Toxic Chemicals Found in Branded Clothing

Branded clothing

Greenpeace in China reported that it has founded toxic chemicals in branded clothing made by 14 big clothes makers. The organization says these chemicals are harmful to human health and the environment. Greenpeace tested clothing made by top brands such as Ralph Lauren, Converse, Lacoste, Calvin Klein and Adidas. It found that 66% of the samples were contaminated with chemicals called nonylphenol ethoxylates (NPEs).

Dangerous NPEs
NPEs are commonly utilized as detergents in the textile industry. NPEs break down into nonylphenol, a chemical with toxic and hormone-disrupting properties. This chemical affects reproduction and sexual development, and mimics some female hormones.

Analysis of Clothing Samples
Greenpeace bought 78 samples of branded clothing made in the Philippines, Malaysia, Vietnam and China and sold in 18 countries worldwide. Scientific analysis of these clothing samples lead to the discovery of toxic chemicals in them. Greenpeace says even low levels of NPEs are a huge threat to human health and the environment.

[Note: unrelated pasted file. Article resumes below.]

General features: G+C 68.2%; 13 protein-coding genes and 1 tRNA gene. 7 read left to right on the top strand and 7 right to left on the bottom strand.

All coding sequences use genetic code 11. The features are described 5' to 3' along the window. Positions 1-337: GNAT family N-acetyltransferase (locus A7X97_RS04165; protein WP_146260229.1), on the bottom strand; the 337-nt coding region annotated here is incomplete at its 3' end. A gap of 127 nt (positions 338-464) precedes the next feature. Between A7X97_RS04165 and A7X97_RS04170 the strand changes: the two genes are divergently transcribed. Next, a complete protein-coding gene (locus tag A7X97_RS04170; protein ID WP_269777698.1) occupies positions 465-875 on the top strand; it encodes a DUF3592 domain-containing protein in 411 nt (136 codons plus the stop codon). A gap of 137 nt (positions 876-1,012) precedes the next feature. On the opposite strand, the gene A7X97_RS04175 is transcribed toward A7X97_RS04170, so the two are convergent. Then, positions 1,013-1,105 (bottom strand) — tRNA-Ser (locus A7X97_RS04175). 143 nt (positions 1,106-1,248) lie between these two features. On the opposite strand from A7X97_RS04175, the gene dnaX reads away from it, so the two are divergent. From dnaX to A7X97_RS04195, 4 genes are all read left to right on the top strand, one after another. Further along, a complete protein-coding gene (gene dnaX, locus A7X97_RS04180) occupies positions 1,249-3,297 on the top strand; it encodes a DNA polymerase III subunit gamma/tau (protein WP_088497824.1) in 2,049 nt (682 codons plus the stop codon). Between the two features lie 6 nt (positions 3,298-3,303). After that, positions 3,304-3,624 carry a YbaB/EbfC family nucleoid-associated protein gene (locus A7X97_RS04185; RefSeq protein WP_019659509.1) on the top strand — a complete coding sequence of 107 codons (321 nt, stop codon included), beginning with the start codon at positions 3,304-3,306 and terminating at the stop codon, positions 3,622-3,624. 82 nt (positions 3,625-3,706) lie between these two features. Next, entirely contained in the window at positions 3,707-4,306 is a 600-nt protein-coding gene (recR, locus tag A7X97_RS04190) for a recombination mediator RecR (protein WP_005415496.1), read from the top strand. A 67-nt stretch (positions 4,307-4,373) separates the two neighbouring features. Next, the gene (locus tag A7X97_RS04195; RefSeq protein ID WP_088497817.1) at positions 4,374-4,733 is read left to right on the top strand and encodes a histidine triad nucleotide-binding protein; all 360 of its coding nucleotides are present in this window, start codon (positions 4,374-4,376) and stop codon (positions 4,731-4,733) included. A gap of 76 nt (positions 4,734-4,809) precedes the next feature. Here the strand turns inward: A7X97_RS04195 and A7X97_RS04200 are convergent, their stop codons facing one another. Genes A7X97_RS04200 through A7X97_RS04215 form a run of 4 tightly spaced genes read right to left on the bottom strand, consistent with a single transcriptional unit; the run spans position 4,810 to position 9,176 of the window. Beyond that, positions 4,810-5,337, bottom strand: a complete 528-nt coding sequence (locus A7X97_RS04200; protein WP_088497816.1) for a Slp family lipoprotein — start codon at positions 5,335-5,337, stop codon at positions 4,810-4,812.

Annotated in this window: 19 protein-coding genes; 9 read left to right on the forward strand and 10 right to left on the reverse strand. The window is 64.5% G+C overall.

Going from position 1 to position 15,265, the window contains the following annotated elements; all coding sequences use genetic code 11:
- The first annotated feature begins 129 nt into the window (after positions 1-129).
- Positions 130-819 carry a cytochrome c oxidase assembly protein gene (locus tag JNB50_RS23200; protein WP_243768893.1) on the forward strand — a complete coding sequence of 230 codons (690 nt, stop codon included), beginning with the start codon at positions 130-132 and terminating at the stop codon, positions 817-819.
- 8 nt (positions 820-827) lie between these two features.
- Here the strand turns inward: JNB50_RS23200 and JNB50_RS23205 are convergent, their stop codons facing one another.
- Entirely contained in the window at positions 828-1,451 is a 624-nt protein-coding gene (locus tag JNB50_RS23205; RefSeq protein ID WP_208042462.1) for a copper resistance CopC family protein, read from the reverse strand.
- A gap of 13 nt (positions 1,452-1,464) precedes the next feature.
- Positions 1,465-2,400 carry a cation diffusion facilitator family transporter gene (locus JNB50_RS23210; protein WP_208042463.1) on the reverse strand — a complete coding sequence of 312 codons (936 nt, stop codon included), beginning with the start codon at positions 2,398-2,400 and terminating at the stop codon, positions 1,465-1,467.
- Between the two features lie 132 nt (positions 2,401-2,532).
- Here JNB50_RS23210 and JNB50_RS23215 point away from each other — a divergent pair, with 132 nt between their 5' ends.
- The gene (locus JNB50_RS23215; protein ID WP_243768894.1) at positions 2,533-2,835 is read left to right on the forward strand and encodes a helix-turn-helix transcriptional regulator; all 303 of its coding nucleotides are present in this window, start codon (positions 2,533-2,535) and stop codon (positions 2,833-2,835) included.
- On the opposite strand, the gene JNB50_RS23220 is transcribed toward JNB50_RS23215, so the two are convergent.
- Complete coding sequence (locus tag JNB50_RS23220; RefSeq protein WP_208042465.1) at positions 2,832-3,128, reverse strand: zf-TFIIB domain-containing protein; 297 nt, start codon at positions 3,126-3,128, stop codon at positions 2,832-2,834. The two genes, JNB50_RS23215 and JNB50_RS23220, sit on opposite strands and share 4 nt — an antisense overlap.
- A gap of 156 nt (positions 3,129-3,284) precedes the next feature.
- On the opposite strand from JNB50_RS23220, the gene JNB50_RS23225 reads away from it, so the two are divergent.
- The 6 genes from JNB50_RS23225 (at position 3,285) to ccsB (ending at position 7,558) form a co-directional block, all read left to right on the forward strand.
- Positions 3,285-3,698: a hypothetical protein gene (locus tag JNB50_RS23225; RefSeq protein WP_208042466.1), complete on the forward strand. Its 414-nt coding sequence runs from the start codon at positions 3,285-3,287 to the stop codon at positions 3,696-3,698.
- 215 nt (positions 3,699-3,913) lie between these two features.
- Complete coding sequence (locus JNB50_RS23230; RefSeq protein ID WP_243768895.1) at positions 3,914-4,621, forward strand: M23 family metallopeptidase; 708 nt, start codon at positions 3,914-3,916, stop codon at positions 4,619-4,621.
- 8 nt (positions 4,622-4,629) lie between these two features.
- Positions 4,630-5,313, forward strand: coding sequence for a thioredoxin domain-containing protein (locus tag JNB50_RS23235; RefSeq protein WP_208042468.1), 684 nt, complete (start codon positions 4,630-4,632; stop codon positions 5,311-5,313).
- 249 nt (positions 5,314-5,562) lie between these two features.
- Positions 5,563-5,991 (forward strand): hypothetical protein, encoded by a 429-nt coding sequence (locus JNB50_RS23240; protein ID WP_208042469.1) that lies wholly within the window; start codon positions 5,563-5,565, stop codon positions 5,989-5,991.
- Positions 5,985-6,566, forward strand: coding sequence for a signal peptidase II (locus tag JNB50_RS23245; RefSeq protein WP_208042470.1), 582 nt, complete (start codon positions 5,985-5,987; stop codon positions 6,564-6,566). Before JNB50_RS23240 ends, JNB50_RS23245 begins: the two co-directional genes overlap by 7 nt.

Adidas Store Targeted
The problem is not restricted to the third-world nations where the clothing is made. NPEs are released after washing, hence they are a threat to any place where the clothes are used. These chemicals are banned or restricted in many countries. This report led to activists storming an Adidas store located in Hong Kong, protesting against the use of harmful chemicals in Adidas products.

Polluted Chinese Rivers
Last month also Adidas had been criticized in a Greenpeace report. The organization says many top clothing brands are polluting major Chinese rivers with toxic chemical waste. Water samples from Pearl River and Yangtze deltas contained hazardous chemicals says Greenpeace.

Adidas Yet to Promise
Since then, Puma and Nike have pledged to stop using harmful chemicals in their clothing by 2020. But, Adidas has not made any such promise. Adidas has asked its accused Chinese supplier to investigate the claims made by Greenpeace. The company says it has a “comprehensive policy” about avoiding harmful substances.

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